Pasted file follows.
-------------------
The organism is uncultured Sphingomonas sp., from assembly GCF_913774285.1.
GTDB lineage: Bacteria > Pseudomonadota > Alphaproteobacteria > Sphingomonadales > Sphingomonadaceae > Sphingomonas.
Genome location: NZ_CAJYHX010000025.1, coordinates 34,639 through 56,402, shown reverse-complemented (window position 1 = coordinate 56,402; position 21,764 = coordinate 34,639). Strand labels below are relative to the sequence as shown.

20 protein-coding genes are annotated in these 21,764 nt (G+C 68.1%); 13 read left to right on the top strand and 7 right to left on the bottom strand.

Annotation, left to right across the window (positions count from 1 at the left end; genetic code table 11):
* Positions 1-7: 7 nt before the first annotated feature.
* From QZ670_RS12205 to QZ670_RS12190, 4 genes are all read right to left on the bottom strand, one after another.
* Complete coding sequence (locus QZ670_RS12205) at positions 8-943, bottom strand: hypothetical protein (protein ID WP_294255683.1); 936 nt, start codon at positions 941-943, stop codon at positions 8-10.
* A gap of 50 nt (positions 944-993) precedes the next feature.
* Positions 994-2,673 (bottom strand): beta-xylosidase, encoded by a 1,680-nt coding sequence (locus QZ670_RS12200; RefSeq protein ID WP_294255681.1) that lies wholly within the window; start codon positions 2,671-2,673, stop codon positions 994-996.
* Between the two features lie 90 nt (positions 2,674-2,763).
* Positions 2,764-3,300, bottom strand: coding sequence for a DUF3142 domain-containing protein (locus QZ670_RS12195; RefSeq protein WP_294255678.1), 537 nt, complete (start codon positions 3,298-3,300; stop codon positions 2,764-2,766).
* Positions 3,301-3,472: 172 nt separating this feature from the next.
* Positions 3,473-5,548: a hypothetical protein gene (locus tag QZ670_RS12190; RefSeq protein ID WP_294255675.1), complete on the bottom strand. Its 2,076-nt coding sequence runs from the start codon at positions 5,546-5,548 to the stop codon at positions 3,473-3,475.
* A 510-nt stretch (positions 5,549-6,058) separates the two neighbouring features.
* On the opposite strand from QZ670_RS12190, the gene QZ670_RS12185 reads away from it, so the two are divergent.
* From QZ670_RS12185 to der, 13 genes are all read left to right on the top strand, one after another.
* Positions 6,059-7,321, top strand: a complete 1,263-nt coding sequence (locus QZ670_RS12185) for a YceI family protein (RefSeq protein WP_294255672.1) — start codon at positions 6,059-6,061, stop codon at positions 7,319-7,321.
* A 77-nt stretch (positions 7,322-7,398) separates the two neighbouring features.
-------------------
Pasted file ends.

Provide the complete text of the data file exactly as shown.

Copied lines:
The organism is uncultured Sphingomonas sp., from assembly GCF_913774285.1.
GTDB lineage: Bacteria > Pseudomonadota > Alphaproteobacteria > Sphingomonadales > Sphingomonadaceae > Sphingomonas.
Genome location: NZ_CAJYHX010000025.1, coordinates 34,639 through 56,402, shown reverse-complemented (window position 1 = coordinate 56,402; position 21,764 = coordinate 34,639). Strand labels below are relative to the sequence as shown.

20 protein-coding genes are annotated in these 21,764 nt (G+C 68.1%); 13 read left to right on the top strand and 7 right to left on the bottom strand.

Annotation, left to right across the window (positions count from 1 at the left end; genetic code table 11):
* Positions 1-7: 7 nt before the first annotated feature.
* From QZ670_RS12205 to QZ670_RS12190, 4 genes are all read right to left on the bottom strand, one after another.
* Complete coding sequence (locus QZ670_RS12205) at positions 8-943, bottom strand: hypothetical protein (protein ID WP_294255683.1); 936 nt, start codon at positions 941-943, stop codon at positions 8-10.
* A gap of 50 nt (positions 944-993) precedes the next feature.
* Positions 994-2,673 (bottom strand): beta-xylosidase, encoded by a 1,680-nt coding sequence (locus QZ670_RS12200; RefSeq protein ID WP_294255681.1) that lies wholly within the window; start codon positions 2,671-2,673, stop codon positions 994-996.
* Between the two features lie 90 nt (positions 2,674-2,763).
* Positions 2,764-3,300, bottom strand: coding sequence for a DUF3142 domain-containing protein (locus QZ670_RS12195; RefSeq protein WP_294255678.1), 537 nt, complete (start codon positions 3,298-3,300; stop codon positions 2,764-2,766).
* Positions 3,301-3,472: 172 nt separating this feature from the next.
* Positions 3,473-5,548: a hypothetical protein gene (locus tag QZ670_RS12190; RefSeq protein ID WP_294255675.1), complete on the bottom strand. Its 2,076-nt coding sequence runs from the start codon at positions 5,546-5,548 to the stop codon at positions 3,473-3,475.
* A 510-nt stretch (positions 5,549-6,058) separates the two neighbouring features.
* On the opposite strand from QZ670_RS12190, the gene QZ670_RS12185 reads away from it, so the two are divergent.
* From QZ670_RS12185 to der, 13 genes are all read left to right on the top strand, one after another.
* Positions 6,059-7,321, top strand: a complete 1,263-nt coding sequence (locus QZ670_RS12185) for a YceI family protein (RefSeq protein WP_294255672.1) — start codon at positions 6,059-6,061, stop codon at positions 7,319-7,321.
* A 77-nt stretch (positions 7,322-7,398) separates the two neighbouring features.